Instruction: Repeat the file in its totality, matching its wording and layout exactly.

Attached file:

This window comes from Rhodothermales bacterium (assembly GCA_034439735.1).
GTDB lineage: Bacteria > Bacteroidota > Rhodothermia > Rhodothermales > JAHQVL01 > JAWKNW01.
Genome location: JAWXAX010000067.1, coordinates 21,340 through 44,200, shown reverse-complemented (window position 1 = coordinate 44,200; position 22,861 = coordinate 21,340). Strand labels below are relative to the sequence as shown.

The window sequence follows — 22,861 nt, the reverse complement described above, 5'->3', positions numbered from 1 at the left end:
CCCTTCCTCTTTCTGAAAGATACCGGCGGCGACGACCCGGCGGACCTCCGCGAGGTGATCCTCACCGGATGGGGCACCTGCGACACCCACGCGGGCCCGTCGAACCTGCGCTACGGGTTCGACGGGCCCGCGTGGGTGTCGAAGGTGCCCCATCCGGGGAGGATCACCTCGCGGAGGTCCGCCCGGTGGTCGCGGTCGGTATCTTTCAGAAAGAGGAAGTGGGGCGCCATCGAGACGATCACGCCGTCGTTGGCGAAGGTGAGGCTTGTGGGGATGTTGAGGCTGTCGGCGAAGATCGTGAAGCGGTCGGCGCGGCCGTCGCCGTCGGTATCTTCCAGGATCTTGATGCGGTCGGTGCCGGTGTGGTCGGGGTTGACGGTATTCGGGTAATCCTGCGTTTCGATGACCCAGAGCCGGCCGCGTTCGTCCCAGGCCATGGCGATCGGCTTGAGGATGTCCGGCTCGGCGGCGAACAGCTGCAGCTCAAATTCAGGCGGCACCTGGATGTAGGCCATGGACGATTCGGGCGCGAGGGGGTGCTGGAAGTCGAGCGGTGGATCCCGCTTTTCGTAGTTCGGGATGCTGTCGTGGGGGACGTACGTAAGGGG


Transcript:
This window comes from Rhodothermales bacterium (assembly GCA_034439735.1).
GTDB lineage: Bacteria > Bacteroidota > Rhodothermia > Rhodothermales > JAHQVL01 > JAWKNW01.
Genome location: JAWXAX010000067.1, coordinates 21,340 through 44,200, shown reverse-complemented (window position 1 = coordinate 44,200; position 22,861 = coordinate 21,340). Strand labels below are relative to the sequence as shown.

The window sequence follows — 22,861 nt, the reverse complement described above, 5'->3', positions numbered from 1 at the left end:
CCCTTCCTCTTTCTGAAAGATACCGGCGGCGACGACCCGGCGGACCTCCGCGAGGTGATCCTCACCGGATGGGGCACCTGCGACACCCACGCGGGCCCGTCGAACCTGCGCTACGGGTTCGACGGGCCCGCGTGGGTGTCGAAGGTGCCCCATCCGGGGAGGATCACCTCGCGGAGGTCCGCCCGGTGGTCGCGGTCGGTATCTTTCAGAAAGAGGAAGTGGGGCGCCATCGAGACGATCACGCCGTCGTTGGCGAAGGTGAGGCTTGTGGGGATGTTGAGGCTGTCGGCGAAGATCGTGAAGCGGTCGGCGCGGCCGTCGCCGTCGGTATCTTCCAGGATCTTGATGCGGTCGGTGCCGGTGTGGTCGGGGTTGACGGTATTCGGGTAATCCTGCGTTTCGATGACCCAGAGCCGGCCGCGTTCGTCCCAGGCCATGGCGATCGGCTTGAGGATGTCCGGCTCGGCGGCGAACAGCTGCAGCTCAAATTCAGGCGGCACCTGGATGTAGGCCATGGACGATTCGGGCGCGAGGGGGTGCTGGAAGTCGAGCGGTGGATCCCGCTTTTCGTAGTTCGGGATGCTGTCGTGGGGGACGTACGTAAGGGG